Architectural considerations for law departments

It is rare that a legal department has any significant say in how its physical space is laid out. It has not been rare for this blog to chip in on office configurations (See my post of March 21, 2006: hoteling at Sun Micro; June 5, 2007: office layout; Feb. 20, 2005: open cubicles; Nov. 19, 2005: open space at non-US law departments; May 7, 2006: office layout; Feb. 12, 2006: lawyers on one floor; May 4, 2007: shrinking office space; and April 23, 2008.).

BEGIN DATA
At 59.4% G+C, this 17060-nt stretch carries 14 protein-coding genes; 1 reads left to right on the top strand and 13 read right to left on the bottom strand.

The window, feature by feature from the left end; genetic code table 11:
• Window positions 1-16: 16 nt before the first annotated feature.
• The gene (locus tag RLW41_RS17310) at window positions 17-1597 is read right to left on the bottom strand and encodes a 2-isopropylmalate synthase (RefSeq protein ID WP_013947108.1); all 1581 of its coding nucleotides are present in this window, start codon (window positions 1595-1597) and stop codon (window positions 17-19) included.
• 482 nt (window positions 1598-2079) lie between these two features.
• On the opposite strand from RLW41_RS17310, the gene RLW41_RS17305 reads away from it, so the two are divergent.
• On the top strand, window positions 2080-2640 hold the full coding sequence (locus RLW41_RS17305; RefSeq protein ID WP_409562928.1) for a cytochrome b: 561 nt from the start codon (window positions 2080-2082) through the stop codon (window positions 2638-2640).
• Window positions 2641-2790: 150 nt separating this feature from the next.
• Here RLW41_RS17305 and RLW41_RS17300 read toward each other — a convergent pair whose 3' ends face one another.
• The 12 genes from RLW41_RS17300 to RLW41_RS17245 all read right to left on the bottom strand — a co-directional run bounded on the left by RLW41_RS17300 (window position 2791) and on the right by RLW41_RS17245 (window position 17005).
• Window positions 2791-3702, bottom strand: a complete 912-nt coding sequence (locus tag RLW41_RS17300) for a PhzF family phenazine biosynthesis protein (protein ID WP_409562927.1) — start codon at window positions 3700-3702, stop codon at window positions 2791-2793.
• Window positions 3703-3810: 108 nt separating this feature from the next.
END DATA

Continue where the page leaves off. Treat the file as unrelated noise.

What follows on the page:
Even so, the topic is far from exhausted. For example, if you have the chance to design some portion of your office space, consider guidelines for perimeter windows so that inside cubicles, offices and interior spaces are not dark. Lower workstation panels so that people in cubes do not feel walled in and isolated. Create “neighborhood” layouts, take into account the height of ceilings, arrange conference rooms productively, anticipate circulation patterns, and install ample lighting (See my post of Dec. 26, 2007: lights and energy-saving; and Aug. 4, 2008: older lawyers need more light.).

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